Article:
Fun weekend break in Europe
Weekends are sacred. It’s the only time that you can forget about work for a while and simply think about enjoying yourselves. And one way of doing that is planning a quick getaway to nearby cities. Whether you are on a mission to shop until your pockets are empty, embark on a cultural immersion, or drink a glass of wine or two at a nice restaurant, Europe will never disappoint. We’ve listed down five of our favorite weekend destinations this fall:
One of Europe’s most romantic cities, Venice’s uniqueness lies in its narrow alleys and canals, singing gondoliers, and centuries-old buildings.
Autumn is the most ideal time to visit Venice especially in the months of September and October. That’s when the hot Italian summer gives way to cool breeze and longer days, the sun setting much later. Enjoy the time spent here with a glass of fine local wine at one of the al fresco restaurants located along the canals. Coming here at this time of the year also means bumping into less tourists, allowing you to enjoy the beautiful views and museums without having to wait in line.
Venice is a very expensive city. If you are on a tight budget, skip the gondola rides. You can still enjoy the Italian city’s famous canals by simply walking around. When dining out, choose a restaurant that does not have loud gawkers outside their doors. You might want to forget shopping for a while. But if you do have money to spare, do indulge yourself with a leather product or two as Italy is well-known for that.
Book your hotel outside the city proper because they tend to be more affordable. You might have to forego rooms with a view for the meantime. But if you can afford it, book a room with a terrace overlooking the Grand Canal.
Venetians take the vaporetto (water buses) to get around the city for good reason. It is an inexpensive way to get around Venice. Follow their lead and enjoy a sightseeing of old buildings lining the Grand Canal without spending too much. Take the vaporetto to visit islets like Murano, famous for its glass-making industry and Lido Island, the summer haven of locales.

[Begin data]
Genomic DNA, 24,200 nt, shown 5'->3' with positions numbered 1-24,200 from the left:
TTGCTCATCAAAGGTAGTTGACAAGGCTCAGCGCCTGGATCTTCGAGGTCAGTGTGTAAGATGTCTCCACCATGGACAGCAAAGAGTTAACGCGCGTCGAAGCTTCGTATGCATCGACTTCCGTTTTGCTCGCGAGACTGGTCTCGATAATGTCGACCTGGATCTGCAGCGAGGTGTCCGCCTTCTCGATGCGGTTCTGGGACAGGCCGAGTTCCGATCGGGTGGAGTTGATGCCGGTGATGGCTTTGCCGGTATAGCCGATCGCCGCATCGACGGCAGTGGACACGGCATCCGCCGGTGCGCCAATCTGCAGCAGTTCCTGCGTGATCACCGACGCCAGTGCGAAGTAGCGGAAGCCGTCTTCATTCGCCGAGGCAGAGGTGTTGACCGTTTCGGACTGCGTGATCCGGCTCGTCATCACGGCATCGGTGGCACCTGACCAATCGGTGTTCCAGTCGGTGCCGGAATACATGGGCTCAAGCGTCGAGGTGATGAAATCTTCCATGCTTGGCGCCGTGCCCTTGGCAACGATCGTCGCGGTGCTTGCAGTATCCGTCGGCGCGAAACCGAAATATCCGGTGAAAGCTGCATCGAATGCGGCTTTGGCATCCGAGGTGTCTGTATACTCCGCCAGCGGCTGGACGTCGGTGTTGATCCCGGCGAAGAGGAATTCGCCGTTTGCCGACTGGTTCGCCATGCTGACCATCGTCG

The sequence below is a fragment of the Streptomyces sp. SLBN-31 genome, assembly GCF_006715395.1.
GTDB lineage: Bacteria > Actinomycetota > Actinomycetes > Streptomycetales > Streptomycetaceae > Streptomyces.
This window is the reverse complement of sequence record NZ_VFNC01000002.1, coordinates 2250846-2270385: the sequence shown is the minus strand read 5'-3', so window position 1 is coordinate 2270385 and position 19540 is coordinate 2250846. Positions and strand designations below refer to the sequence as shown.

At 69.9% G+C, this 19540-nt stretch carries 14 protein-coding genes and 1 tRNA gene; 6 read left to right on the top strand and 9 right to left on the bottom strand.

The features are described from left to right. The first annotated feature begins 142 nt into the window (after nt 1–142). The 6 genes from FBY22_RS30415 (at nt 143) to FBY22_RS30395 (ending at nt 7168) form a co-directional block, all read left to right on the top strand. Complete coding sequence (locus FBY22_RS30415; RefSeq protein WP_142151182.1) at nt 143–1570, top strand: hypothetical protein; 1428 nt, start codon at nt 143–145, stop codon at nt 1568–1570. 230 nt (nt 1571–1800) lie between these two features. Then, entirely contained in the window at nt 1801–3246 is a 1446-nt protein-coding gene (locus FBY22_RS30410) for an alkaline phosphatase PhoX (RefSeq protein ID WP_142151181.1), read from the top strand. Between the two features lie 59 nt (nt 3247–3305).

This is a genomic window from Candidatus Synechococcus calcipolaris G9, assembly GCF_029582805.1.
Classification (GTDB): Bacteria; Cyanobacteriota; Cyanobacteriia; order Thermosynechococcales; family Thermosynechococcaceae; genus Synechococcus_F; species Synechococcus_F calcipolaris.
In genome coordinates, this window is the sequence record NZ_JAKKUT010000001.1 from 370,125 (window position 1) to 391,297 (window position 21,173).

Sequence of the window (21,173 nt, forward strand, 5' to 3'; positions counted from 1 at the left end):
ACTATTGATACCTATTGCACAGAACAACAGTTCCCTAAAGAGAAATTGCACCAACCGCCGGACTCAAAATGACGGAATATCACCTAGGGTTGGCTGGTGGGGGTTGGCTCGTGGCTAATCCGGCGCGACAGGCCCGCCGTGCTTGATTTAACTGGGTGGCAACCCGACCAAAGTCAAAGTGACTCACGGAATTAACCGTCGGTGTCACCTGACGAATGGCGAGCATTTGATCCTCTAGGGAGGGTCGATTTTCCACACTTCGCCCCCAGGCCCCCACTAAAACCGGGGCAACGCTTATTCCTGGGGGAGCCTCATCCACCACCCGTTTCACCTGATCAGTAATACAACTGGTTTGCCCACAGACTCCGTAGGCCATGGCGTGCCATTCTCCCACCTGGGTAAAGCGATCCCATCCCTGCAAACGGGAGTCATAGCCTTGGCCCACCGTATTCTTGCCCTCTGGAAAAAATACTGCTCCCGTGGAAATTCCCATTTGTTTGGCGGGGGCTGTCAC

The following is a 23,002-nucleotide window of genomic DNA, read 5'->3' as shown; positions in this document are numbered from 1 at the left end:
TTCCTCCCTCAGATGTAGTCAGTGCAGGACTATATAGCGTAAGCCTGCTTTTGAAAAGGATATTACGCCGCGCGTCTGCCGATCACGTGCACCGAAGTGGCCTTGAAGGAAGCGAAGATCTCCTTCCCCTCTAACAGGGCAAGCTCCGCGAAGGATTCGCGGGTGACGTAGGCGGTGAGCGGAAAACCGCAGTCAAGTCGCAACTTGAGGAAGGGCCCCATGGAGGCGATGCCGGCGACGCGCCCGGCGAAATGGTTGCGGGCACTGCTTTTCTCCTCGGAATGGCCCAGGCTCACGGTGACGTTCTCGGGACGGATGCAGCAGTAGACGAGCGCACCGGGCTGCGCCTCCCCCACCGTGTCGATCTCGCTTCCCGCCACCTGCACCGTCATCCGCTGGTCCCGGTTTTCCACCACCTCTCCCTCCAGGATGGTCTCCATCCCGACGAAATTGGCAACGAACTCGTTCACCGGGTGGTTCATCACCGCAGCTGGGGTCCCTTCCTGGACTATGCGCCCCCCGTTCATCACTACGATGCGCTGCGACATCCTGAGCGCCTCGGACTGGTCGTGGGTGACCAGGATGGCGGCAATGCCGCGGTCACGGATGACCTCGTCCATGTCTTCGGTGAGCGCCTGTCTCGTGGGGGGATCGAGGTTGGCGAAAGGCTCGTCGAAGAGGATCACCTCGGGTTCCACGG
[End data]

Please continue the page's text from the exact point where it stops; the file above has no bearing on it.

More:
If you go during the tail-end of winter, usually on the last week of February or first week of March, you might find yourself right smack in the middle of the grand Venetian carnival. So make sure to pack your masks, capes, hats and what have you.
Brussels is easily reachable by car or train from France, The Netherlands, Germany or Luxembourg. It is also a short plane ride away from other European countries. With two international airports serving this city, plane tickets are very affordable especially if you book well in advance.
The capital of the European Union is home to unique architecture as well as a vibrant cultural scene.
Like the rest of Northern Europe, Brussels can be a bit chilly during autumn so bring your trench coat and a pair of good walking boots to blend in with the fashionable Belgian crowd. Although, you will probably be spending a lot of time indoors checking out museums and palaces.
Start your day early by hunting for some antique treasures at the popular Sablon Antiques Market at the Palace du Grand Sablon. Sellers from all over Belgium and sometimes from neighbouring countries come here to sell family heirlooms like Chinaware, all sorts of jewelry, silverware, pre-loved mink and fur coats and other designer bags and shoes.
For art enthusiasts, head over to Royal Museums of Fine Arts. Meanwhile, those who are interested in the European Union political landscape can go to the Parlamentarium (The European Parliament’s Visitor’s Center).
No one leaves Brussels without visiting its famous Atomium, an iconic building originally constructed for the 1958 Brussels World’s Fair, located outside the city proper. Near the Atomium is a big park where you can relax after a long day’s sightseeing. To reach Atomium, take the metro via Heizel station.